The Chinese replacement for the Type 63 APC
The Type 63 AFV was China’s top armored personnel carrier for most of the Cold War. However, it was plagued by many deficiencies which needed addressing. In the early 1980s, several Chinese technical research departments, in close connection with NORINCO, designed an improved version, later to be accepted into Chinese service as the Type 89. It was longer, with an extra roadwheel, a modernized engine, an improved transmission, additional firing ports and periscopes, and most importantly full Nuclear Biological and Chemical (NBC) protection.
The Type 89 is the version made for the Chinese People’s Liberation Army Ground Forces. Some 1000-1200 were built since entering production in 1990. It was preceded by the Type 85 was the export only version. It was quite successful, being sold to countries like Bangladesh, Burma, Sri Lanka and Thailand.
The YW531 command variant
The Type 89 differs from the Type 85 by being slightly longer and larger. The engine was the same licence-built Deutz 320 hp turbodiesel. It could carry 15 soldiers plus crew. The main armament of the basic APC version was a QJC88 12.7 mm (0.5 in) anti-aircraft machine gun, protected by a cradle-type shield/open turret. Four 76 mm (3 in) smoke grenade dischargers were mounted. It had all-around armor protection from rounds up to 12.7 mm. It had a full NBC lining. Twelve variants were built. The Type 89 was also exported to Ethiopia, Sri Lanka and Zimbabwe. The Type 90 APC (YW535) was derived from the Type 89.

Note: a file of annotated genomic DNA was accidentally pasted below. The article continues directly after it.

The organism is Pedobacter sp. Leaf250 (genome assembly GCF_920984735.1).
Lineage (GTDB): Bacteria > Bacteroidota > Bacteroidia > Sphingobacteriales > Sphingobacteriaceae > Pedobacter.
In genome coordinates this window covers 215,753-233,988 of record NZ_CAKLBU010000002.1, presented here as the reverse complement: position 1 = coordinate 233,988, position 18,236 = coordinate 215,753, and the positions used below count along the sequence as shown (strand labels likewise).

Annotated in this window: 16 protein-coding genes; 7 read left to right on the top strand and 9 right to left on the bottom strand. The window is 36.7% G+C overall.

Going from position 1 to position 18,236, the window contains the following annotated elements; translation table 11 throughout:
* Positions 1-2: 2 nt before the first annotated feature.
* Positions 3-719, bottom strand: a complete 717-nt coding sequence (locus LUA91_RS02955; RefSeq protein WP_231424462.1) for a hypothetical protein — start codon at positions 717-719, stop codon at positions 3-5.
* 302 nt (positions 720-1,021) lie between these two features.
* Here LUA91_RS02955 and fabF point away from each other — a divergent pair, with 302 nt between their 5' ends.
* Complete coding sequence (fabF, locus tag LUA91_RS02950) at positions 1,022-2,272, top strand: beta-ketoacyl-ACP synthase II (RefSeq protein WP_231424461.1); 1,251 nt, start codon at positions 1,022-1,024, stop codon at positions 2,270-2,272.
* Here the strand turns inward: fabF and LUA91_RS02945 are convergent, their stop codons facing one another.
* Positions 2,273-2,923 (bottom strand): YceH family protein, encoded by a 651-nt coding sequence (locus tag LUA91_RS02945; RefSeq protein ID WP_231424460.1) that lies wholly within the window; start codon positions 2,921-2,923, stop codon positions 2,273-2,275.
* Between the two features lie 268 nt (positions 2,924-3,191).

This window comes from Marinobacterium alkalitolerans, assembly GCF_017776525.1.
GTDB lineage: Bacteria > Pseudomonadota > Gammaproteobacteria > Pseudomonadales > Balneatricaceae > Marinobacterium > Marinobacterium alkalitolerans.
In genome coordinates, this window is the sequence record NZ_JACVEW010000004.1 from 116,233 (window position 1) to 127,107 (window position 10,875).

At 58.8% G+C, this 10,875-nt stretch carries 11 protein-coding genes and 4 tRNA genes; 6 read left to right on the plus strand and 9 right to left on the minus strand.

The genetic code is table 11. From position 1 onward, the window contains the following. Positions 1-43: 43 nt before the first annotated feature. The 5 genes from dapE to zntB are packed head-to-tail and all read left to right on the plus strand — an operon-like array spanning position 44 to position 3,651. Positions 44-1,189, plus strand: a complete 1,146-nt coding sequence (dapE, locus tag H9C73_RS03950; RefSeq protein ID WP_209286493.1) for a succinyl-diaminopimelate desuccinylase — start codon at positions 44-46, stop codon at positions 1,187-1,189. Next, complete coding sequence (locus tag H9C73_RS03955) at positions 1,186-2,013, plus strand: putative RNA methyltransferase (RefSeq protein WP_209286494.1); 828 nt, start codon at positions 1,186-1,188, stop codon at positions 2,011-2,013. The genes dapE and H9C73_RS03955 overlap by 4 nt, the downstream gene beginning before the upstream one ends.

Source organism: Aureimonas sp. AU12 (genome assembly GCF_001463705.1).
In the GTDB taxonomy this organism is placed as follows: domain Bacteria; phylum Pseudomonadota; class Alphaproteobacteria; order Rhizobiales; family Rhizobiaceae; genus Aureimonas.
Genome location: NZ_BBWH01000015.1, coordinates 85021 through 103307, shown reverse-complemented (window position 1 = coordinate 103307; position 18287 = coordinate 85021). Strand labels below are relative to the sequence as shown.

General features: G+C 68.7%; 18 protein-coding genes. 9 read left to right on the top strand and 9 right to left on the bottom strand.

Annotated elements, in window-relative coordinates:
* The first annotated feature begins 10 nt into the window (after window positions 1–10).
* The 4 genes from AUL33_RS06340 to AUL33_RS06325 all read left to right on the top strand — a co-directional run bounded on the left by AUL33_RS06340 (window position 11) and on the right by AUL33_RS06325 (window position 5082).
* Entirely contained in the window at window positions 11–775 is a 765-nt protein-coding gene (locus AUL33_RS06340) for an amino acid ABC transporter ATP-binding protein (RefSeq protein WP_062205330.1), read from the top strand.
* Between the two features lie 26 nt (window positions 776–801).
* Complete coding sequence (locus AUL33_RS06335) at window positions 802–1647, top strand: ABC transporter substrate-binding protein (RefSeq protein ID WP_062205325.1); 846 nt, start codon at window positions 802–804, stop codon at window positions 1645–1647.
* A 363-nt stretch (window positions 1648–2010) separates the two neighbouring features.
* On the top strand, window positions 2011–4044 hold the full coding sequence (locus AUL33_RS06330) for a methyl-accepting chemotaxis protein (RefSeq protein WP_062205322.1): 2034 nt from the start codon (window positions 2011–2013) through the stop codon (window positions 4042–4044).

Design of the Type 85
Overall, the Type 85 seems to have kept the Type 63 hull, slightly elongated, with five roadwheels instead of four. Two fuel tanks are placed externally at the rear of the tank, on each side of the rear exit door. Technical profiles and side photos also show the roof slope is more gentle.
The hull nose has become more angular, probably in order to improve its amphibian capabilities. More pistol ports and sights were added, bringing the total to three pistol ports and 4 sights on each side. Two were fitted on the rear. The ports have ball and socket type mountings for the infantrymen’s rifles. The front section houses the engine (right), the driver (left) and the commander (behind). Both crew members have their own hatch. Behind them is the troop compartment, which is large enough for 13 fully equipped infantrymen. One is seated in the central turret, holding a Type 54 12.7 mm anti-aircraft machine gun, protected by a half-turret open shield, which. A few Type 85’s have been photographed showing eh shield removed. The infantry can use the oblong roof hatches and rear door in order to exit the vehicle.
The Type 85 APC
The vehicle is made of welded steel, with a maximum thickness of 14 mm. It is highly probably that it is entirely protected against heavy MG rounds on the frontal arc and small arms fire from other angles. There are a few photos showing some add-on armor, but they seem to be only experiments. The most important feature is the full NBC lining, offering western-standard level of collective protection. For active concealment, two banks of two smoke dischargers are fitted each side of the hull, towards the nose (YW-534).